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by Daniel Hautzinger

american-graceOf all instrumentalists, pianists seem to commission and perform new works the least often. The repertoire for the piano is already so vast and worthy that many performers see no need to add to it. Why even play pieces from the past half-century, when there is so much great, neglected, earlier music?

Luckily, not all pianists think this way. Take Orli Shaham, whose album American Grace, released in February on Canary Classics, features attractive works written since 1975 by John Adams and Steven Mackey, as well as two world premiere recordings. One of those pieces, Steven Mackey’s concerto Stumble to Grace, was commissioned for Shaham by a consortium of orchestras as a result of her own initiative.

Stumble to Grace (2011), performed here with the responsive Los Angeles Philharmonic under the baton of Shaham’s husband, David Robertson, is Mackey’s first major work for piano. Read the rest of this entry »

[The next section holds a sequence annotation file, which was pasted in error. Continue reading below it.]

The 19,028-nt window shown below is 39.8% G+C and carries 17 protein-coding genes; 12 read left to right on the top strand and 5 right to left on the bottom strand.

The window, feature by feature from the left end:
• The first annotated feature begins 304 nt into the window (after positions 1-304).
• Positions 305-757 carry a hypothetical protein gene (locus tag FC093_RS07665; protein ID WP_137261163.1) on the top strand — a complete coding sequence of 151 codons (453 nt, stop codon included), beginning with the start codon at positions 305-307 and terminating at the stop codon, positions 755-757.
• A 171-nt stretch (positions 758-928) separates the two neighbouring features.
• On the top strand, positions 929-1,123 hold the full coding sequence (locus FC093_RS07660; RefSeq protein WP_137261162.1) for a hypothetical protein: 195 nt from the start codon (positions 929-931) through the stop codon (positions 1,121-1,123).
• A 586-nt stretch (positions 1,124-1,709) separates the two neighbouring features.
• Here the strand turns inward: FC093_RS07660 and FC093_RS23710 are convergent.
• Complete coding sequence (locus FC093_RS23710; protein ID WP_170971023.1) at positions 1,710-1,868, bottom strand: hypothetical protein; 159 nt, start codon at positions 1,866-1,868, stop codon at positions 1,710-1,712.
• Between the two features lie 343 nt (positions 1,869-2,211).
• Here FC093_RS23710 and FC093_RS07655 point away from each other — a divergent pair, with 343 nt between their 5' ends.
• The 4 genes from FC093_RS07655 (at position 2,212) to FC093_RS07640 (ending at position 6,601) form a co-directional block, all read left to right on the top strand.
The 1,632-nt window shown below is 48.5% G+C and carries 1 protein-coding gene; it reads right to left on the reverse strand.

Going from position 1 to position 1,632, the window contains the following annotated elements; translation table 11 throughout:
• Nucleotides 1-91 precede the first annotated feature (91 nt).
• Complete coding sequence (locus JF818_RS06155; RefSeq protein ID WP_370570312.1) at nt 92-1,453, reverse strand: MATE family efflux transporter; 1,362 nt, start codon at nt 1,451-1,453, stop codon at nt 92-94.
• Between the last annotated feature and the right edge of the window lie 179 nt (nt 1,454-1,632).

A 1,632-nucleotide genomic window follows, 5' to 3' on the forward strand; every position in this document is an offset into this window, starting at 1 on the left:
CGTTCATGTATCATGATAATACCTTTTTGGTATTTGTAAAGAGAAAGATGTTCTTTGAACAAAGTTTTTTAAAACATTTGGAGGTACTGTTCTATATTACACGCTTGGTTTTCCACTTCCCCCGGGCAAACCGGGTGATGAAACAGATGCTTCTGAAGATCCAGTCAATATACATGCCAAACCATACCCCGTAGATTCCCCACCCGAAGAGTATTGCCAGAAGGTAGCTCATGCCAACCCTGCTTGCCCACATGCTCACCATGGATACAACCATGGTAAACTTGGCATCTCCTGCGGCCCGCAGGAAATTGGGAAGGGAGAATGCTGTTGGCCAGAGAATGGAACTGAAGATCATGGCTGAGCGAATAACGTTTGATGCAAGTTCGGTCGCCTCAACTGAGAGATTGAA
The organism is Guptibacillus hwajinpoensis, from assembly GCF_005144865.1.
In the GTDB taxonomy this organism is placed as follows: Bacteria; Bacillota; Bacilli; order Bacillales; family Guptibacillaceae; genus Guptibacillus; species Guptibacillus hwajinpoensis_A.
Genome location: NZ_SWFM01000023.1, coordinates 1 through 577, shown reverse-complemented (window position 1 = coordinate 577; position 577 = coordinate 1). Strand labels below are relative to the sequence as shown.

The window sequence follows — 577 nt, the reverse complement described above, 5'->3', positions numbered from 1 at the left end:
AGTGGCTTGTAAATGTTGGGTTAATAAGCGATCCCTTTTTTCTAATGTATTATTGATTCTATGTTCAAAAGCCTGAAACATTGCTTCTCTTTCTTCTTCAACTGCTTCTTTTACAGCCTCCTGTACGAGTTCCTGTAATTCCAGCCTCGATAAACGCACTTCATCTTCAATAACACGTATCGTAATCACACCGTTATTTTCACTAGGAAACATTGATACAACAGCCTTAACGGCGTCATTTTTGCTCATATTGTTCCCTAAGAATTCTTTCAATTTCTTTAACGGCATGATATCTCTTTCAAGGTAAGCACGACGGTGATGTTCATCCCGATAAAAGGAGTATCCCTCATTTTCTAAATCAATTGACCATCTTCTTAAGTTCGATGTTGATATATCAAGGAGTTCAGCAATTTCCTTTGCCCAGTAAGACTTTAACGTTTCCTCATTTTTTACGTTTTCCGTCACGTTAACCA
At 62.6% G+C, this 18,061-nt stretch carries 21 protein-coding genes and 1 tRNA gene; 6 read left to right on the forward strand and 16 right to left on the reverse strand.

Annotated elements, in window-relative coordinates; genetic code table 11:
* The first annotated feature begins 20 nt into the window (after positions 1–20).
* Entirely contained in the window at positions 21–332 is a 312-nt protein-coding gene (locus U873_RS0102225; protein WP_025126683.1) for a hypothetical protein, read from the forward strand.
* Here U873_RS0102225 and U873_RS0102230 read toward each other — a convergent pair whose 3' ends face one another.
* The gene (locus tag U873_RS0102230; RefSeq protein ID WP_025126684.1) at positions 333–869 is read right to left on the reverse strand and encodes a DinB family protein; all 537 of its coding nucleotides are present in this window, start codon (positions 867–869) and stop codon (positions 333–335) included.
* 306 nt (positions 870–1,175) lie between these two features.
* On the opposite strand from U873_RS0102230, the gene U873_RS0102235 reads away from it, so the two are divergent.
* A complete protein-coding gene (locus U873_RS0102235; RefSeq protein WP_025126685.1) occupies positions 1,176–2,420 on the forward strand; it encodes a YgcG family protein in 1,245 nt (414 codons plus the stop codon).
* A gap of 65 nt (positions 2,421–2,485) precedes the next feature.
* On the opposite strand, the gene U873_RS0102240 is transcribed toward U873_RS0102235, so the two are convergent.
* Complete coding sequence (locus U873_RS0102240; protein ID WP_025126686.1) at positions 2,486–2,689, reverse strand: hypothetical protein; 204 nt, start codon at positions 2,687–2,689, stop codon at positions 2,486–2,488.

The word on the street is that American Orchestras are hurting. In 2009 both endowments and audiences have shrunk. This fall we’ve seen the Cleveland Orchestra announce a new residency with the Lincoln Center Festival in New York City and an innovative Friday concert series aimed at a younger crowd. Both moves are intended to reach new audiences and generate new revenue.

In Sunday’s Washington Post, Anne Midgette explores another audience-boosting tactic — the new, celebrity, conductor. Without doubt, the biggest hype of the season surrounds the arrival of Gustavo Dudamel in Los Angeles. Also this fall, the New York Philharmonic has welcomed maestro Alan Gilbert. It is still too early to tell whether new blood has increased the audience in these cities, but they have reason to be hopeful. Midgette points to Pittsburgh (Manfred Honeck) and Dallas (Jaap van Zweden) as recent examples of orchestras reenergized by new music directors.

Read the rest of this entry »

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